Colombia’s peso bonds rose for a fifth day on speculation the central bank will lower borrowing costs further after Finance Minister Mauricio Cardenas said the slowest inflation since 1955 will allow policy makers to focus on supporting economic growth.
Yields on peso bonds maturing in 2024 decreased three basis points, or 0.03 percentage point, to 4.93 percent at the close of trading in Bogota, according to the central bank. That is the lowest level since the securities were issued in 2009. The price rose 0.362 centavo to 143.340 centavos per peso.
Colombia has entered a “sustainable low inflation phase,” which means policy makers can concentrate on spurring economic growth to its potential annual rate of 4.8 percent, Cardenas, who is also president of the central bank board, said yesterday in a phone interview. Annual inflation slowed to 1.83 percent in February, compared with the 1.89 percent median forecast of analysts surveyed by Bloomberg.
“You have low inflation and a policy maker signaling there is room for more cuts,” said Camilo Perez, the head analyst at Banco de Bogota SA, the country’s second-biggest bank. “Bonds are gaining on that combination.”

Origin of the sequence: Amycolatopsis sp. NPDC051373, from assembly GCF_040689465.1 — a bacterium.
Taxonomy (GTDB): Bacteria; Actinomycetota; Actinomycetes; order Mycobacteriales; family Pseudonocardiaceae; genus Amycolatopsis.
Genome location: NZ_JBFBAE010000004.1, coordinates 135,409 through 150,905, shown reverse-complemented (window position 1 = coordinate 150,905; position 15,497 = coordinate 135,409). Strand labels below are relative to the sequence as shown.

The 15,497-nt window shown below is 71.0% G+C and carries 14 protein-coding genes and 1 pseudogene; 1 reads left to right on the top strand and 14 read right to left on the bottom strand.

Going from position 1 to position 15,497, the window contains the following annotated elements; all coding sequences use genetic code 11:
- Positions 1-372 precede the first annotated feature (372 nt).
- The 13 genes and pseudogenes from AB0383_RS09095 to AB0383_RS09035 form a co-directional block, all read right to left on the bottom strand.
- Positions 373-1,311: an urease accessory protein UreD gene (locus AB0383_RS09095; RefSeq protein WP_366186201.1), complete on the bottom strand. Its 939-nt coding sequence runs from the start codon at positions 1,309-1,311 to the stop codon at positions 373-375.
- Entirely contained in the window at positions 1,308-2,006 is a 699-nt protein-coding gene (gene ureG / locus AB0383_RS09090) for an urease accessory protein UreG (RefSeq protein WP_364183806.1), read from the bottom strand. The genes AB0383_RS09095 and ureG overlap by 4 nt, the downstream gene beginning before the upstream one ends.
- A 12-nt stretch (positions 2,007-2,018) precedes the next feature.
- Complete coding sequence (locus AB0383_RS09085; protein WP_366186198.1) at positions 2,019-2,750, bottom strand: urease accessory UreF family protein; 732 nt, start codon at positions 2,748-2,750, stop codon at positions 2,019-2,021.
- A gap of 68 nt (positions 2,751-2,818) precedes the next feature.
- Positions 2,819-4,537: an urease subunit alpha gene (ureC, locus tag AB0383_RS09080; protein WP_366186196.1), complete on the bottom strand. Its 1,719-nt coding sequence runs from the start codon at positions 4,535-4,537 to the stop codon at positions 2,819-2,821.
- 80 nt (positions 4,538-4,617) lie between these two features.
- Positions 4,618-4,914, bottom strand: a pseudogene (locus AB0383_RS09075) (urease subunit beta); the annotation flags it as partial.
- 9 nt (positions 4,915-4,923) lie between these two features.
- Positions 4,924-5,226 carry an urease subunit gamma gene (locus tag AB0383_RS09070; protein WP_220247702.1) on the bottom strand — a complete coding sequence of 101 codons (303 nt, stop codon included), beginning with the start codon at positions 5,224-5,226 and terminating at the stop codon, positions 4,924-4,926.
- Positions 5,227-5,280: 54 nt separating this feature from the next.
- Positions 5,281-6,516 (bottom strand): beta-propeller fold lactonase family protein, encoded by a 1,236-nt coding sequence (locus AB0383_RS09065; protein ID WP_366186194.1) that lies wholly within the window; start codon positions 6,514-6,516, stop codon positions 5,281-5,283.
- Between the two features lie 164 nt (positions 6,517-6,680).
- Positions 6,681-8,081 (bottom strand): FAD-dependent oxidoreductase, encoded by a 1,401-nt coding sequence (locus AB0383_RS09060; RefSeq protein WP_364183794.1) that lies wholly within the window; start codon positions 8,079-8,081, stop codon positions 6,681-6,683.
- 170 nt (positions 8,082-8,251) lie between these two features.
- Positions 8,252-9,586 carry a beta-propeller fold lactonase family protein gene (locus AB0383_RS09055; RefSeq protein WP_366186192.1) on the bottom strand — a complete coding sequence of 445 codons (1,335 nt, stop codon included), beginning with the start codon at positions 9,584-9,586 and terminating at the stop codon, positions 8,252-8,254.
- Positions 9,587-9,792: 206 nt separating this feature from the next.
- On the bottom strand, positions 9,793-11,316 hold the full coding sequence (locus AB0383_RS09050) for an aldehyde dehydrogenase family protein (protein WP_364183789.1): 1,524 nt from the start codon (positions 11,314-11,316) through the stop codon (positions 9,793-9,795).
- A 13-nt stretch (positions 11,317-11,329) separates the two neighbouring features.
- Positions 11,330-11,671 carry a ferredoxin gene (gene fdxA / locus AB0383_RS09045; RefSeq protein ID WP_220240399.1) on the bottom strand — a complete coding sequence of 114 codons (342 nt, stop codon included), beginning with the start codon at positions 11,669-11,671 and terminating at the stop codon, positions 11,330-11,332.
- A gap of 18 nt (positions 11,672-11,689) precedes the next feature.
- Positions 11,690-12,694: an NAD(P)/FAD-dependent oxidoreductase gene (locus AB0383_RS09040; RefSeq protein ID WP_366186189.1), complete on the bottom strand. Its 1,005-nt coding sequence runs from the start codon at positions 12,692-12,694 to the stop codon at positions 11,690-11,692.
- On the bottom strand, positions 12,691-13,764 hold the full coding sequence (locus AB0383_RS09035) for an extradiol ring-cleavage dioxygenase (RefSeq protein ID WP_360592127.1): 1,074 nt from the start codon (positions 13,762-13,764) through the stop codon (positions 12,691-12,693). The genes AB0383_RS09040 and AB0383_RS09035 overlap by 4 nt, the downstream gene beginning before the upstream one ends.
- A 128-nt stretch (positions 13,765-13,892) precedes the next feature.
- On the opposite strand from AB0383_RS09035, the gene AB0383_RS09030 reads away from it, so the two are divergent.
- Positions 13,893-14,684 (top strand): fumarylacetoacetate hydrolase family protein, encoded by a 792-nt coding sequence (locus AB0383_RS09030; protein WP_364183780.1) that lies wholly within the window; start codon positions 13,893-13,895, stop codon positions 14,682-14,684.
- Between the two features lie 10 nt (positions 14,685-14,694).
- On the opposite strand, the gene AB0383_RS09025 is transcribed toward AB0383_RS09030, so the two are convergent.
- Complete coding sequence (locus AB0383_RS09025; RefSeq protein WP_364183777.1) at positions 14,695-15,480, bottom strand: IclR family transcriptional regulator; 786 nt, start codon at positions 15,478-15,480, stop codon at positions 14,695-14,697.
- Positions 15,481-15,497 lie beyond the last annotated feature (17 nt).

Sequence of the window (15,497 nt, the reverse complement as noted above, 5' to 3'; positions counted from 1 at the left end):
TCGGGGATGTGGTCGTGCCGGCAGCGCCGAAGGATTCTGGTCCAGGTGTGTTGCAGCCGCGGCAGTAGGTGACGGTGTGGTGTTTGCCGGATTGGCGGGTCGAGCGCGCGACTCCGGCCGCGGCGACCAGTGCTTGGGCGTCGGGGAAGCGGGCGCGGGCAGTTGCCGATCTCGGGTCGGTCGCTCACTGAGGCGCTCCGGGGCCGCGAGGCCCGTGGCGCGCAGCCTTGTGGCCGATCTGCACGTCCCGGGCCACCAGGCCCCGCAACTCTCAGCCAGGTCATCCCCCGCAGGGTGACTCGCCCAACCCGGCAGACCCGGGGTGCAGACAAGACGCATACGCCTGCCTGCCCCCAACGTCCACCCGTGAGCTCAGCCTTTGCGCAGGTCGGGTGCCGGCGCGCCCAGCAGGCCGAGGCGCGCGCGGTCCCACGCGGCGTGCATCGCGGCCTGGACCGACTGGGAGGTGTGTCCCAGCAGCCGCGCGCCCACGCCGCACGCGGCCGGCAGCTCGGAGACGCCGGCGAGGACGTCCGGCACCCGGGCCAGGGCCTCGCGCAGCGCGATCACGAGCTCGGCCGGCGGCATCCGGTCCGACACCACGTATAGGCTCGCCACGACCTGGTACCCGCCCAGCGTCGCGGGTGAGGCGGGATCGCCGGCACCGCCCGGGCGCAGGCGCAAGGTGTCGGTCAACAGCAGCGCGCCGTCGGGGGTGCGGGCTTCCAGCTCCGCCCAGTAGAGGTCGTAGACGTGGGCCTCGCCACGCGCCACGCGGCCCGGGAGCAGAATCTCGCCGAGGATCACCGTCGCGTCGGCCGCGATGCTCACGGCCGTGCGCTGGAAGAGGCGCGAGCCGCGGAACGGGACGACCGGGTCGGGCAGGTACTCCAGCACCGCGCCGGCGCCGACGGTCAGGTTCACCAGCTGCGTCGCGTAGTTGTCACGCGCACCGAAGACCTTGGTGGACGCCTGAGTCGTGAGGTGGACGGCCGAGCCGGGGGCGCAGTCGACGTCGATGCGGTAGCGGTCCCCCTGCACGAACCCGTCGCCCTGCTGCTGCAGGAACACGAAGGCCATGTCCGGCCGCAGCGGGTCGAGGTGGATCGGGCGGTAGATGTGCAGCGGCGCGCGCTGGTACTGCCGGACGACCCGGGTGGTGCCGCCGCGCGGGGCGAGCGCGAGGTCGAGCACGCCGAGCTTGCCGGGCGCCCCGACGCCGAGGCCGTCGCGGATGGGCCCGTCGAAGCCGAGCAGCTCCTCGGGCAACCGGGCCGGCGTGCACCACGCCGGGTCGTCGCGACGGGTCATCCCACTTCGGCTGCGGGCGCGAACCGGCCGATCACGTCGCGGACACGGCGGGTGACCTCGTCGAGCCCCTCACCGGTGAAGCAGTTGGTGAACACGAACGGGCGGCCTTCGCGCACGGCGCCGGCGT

Colombia’s foreign-debt rating may be raised by Fitch Ratings as international reserves rise and debt levels drop. The outlook on the credit rating was changed to positive from stable, Fitch said in a statement today. Fitch’s rating is BBB-, the lowest investment-grade level. The announcement came after the close of the market.
The news should have a “positive impact” on the market tomorrow, pushing yields lower, said Daniel Lozano, the head analyst at Serfinco SA brokerage in Bogota.
Standard & Poor’s raised its outlook on Colombia’s BBB-rating to positive in August.
The central bank has lowered its policy rate six times beginning in July to 3.75 percent, the lowest level among major Latin American economies. Perez forecasts a cut of 25 basis points to 3.5 percent at the next rate-setting meeting scheduled for March 22.
February’s annual inflation was below the central bank’s 2 percent to 4 percent target and the slowest annual pace since 1955, when General Gustavo Rojas Pinilla ruled as dictator.
The peso appreciated 0.1 percent to 1,807.50 per U.S. dollar, paring its drop this year to 2.2 percent.